We landed at the Payson Wal*Mart for the night. There are some fine FS CG’s in the nearby canyon, but there is no cell or TV coverage there and tonight is Dorothy’s TV night.

The CBS station started pixilating during the 5:30 news. When we cut it on at 7 for NCIS, it was not watchable. It was perfect again at 8. And so it goes.

Wednesday – May 9 – We moved north 15 miles to a state park on Utah Lake to make spaghetti sauce. It takes five hours to cook and that is a little longer than we care to run the genset. It spoiled our record of being off-the-grid for 49 consecutive days.

We are in the Lakeshore Campground, but none of the camp sites have a view of the very large lake. There is a marina and quite a few sailboats.

We have not been near a Costco since El Paso and that was mid-March. So we made a run this morning. We had a good time and bought things I did not plan to buy, of course. But, we did not get the haddock and salmon fish that we wanted. They did not have either one, but the fish they did have were extremely expensive.

Thursday – May 10 – We drove two hours north on I15 to Ogden. Lots of traffic due to road construction and lots of grit in the air due to windy cold front moving in. After we cleared the road construction, the traffic cleared out. My first view of Salt Lake City is nothing like I remember it from 1965 - imagine that.

We are in a really nice FS CG called Anderson Cove on Pineview Reservoir. We have green grass, trees and a lake - what more could you ask for? We excellent cell and TV signals. Ogden, 15 minutes down the hill, is rather upscale. We plan to do a lot in SLC, which is an hour away.

Having not been here before, I only had a fair idea of the terrain. The glacier sculpted Wasatch Mountains bound the basin on the east. Homes are built on the lower slopes, just like in LA. Everything is located between the mountains and the desert to the west. This is prime ski country.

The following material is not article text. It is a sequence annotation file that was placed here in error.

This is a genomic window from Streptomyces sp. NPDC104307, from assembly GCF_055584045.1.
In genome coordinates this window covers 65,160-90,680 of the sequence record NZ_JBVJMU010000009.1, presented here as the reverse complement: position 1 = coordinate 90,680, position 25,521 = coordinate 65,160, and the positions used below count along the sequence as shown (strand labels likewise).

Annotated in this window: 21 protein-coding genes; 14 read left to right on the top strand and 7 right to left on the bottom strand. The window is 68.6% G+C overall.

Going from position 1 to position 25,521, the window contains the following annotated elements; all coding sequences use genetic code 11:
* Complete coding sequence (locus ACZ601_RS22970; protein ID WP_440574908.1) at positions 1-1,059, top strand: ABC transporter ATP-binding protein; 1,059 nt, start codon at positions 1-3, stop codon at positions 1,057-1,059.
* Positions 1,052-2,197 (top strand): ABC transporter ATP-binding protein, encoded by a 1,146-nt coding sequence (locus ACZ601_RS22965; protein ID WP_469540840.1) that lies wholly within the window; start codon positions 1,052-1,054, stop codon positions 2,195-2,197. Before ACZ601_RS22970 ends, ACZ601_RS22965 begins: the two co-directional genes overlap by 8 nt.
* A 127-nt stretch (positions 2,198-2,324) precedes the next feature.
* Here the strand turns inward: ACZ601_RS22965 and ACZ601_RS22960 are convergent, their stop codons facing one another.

We have seen several new 10,000 square foot homes and very few for sale signs. Unemployment is 5% in Utah. Every town, large or small has nice parks. The infrastructure, physical and social, seems sound here. Plus, all over Utah, are cute blond 5 yo girls.

Friday, May 11 - This morning we went to Salt Lake’s Hogel Zoo.  It’s not as big at the San Diego or St. Louis Zoo, but still nice and we saw some interesting animals.

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We walked around for two hours so then we need to find lunch.  We were looking for a Middle Eastern grocery store and what better way to do that than go to a Middle Eastern restaurant and inquire. We went to Mazza’s.  We had potatoes harra for appetizer and I tell you I had the best baked eggplant over rice ever!  I will try to copy that recipe. Don’s dish was good, but nothing like mine.  I am going to Google Potatoes Harra now.

Saturday, May 12 -  Our goal today was to get me a pair of comfortable shoes to wear while we are walking on trails.  We went to New Balance shoe and found a pair.  After walking for a while, I suddenly realized that I hadn’t been aware of my feet.  It has been years since that has happened.

After our shopping excursion, it was lunch time so we went to the Red Iguana, a highly recommended Mexican restaurant. Their specialty is moles.  They have seven of them, they gave us a sample of each and they are very good!